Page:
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Thread: deferred pension and benefits

  1. #11
    I don't know what the hell I am going to do
    I guess if/when I get pension share from divorce - I will have to notify ESA
    but then fk only knows what they will say or do with that information

    I am losing my grip on this now
    in fact I am losing the will to live!!

    the link I gave earlier - to the gov. page - which talks to 'one' person but then includes an 'or partner' bit as well
    - it clearly states
    If you (or your partner) are under the qualifying age for Pension Credit
    If you (or your partner) are under the qualifying age for Pension Credit, and you do not take any money from your pension pot, then it will not be taken into account when your benefit entitlement is worked out.
    If you or your partner do take money from your pension pot, it will be treated as either income or capital, depending on, for example, how regularly you withdraw it.
    It is your responsibility to tell the Department for Work and Pensions (DWP) – and your local council where appropriate – if you or your partner take any money from your pension pot.


    NOWHERE does it state that it only applies to couples - since at the beginning of the page it is titled 'Pension freedoms and DWP benefits'

    ok
    going now because I am really losing it

  2. #12
    Senior Member nukecad's Avatar
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    Quote Originally Posted by walker View Post
    at the beginning of the page it is titled 'Pension freedoms and DWP benefits'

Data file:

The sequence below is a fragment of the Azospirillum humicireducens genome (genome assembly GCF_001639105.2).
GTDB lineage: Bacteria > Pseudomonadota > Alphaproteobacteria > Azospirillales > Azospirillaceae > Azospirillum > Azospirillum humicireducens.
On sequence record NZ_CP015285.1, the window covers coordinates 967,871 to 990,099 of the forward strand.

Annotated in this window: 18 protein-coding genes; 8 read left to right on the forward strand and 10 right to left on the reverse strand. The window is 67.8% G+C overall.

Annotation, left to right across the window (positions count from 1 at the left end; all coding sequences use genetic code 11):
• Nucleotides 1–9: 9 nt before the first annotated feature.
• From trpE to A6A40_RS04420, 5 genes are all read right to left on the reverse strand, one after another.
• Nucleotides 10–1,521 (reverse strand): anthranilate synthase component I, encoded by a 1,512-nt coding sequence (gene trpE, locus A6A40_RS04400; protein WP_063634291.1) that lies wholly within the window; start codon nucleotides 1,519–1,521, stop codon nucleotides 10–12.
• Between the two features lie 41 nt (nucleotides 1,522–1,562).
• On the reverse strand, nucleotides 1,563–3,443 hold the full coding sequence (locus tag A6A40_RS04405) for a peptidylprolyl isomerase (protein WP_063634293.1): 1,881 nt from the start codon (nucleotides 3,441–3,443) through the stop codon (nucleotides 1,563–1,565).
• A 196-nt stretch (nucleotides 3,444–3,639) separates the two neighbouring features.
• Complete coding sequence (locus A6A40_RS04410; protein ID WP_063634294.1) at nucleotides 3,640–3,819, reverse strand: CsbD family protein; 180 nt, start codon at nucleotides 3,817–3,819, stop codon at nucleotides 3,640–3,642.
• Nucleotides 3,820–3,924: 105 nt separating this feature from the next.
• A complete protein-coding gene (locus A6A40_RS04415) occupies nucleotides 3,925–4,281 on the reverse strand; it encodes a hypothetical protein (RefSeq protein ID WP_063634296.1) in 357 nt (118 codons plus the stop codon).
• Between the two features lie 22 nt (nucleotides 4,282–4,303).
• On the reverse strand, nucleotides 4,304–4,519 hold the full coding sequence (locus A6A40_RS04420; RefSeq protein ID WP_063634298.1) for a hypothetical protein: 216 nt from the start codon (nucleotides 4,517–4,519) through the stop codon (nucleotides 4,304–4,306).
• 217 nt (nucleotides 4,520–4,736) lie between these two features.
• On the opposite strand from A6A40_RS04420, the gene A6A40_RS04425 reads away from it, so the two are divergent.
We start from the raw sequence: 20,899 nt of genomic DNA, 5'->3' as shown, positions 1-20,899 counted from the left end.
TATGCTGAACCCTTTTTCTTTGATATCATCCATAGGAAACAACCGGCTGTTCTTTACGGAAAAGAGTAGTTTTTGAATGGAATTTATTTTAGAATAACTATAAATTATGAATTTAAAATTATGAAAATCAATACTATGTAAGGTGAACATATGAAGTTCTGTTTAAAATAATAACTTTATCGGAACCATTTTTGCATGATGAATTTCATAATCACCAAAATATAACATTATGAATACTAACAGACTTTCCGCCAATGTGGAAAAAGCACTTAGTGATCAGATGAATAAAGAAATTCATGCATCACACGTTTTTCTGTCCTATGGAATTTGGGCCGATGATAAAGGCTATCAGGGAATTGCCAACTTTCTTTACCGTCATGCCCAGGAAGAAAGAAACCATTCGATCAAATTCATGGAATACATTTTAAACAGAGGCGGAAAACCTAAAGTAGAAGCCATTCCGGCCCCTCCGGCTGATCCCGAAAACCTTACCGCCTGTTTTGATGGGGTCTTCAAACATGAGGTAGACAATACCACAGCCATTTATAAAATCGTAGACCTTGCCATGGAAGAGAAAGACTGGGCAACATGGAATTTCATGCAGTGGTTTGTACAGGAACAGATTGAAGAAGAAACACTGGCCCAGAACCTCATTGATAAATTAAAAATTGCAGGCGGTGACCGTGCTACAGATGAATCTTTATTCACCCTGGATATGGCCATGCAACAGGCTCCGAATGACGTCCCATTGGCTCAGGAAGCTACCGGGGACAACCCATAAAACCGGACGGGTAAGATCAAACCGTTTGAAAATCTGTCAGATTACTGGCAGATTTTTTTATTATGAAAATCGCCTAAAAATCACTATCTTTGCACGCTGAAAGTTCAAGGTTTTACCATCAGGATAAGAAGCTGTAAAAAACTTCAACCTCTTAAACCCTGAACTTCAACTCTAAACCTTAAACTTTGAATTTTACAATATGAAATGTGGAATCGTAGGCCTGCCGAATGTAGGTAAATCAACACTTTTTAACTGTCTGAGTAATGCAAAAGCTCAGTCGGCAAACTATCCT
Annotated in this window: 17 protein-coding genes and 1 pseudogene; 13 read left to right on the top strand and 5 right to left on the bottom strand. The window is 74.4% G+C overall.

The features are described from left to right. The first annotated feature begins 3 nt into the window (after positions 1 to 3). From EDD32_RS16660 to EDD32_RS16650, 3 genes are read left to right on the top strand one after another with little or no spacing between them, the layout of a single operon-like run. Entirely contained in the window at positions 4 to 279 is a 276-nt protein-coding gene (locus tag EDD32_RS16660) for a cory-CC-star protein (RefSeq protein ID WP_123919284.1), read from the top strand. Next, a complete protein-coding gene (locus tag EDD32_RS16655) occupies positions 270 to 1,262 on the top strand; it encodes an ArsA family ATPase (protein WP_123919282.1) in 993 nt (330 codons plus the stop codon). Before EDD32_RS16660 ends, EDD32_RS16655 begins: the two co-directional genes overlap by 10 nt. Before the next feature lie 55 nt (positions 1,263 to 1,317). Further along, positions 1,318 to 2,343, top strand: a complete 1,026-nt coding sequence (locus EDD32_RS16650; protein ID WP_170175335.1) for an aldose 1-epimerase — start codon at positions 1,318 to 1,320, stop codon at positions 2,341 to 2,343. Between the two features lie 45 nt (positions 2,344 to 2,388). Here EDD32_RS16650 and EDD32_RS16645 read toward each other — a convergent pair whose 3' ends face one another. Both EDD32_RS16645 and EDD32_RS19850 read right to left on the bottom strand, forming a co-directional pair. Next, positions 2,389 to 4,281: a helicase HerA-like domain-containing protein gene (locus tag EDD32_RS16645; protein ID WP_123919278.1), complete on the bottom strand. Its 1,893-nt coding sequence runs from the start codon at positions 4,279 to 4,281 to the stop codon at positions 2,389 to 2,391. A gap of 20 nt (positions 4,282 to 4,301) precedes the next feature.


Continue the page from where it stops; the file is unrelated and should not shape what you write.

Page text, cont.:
That's correct because that webpage is only talking about taking a lump sum, or income, early (before the pension is due to pay out) under the freedom of pension rules.
    ie. Taking part of your pension before it is due to pay out.

    It is not talking about pensions in general, just about those special pension freedom rules.

    The DWP can't make you take any of your pension before it is due to pay out, (even though you have the freedom to do so).
    But if you do take some or all of it early then they will count it as income/capital because you then have it.

    However once the pension gets to the date when it is due to pay out then they can take it into account, whether you draw on it or not.
    Last edited by nukecad; 05-14-2019 at 02:51 PM.
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  3. #13
    thanks for clarifying that

    but I still cant find out what will happen to the divorce pension share - since that does not have a 'pay out' date on it because it will be a new pension fund in my name

  4. #14
    Senior Member nukecad's Avatar
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    I'm not entirely sure what you mean by 'divorce pension share', it could be various things.

    If this was something arranged as part of a divorce settlement then it should say how it is to be set up.

    It could be divided in various different ways, depending on what the parties agreed to.
    https://www.moneyadviceservice.org.u...or-dissolution

    I suspect that the original pension will have be split into two new pensions, with the same end date as the original pension.
    (The first option in that weblink).

    You'd need to confirm the details with the lawyer who handled your divorce, or with the company who holds the pension.
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  5. #15
    well that part has not happened yet as still in divorce process

    it will be a share of hubs pension - which has to be taken OUT of his scheme and cannot be put into mine
    so will have to become a new pension

  6. #16
    Senior Member nukecad's Avatar
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    Sounds like the first option in that money advice link.

    If possible (not sure but it might be) then you might want to arrange for your new pensions 'due date' to be aligned with your state pension date.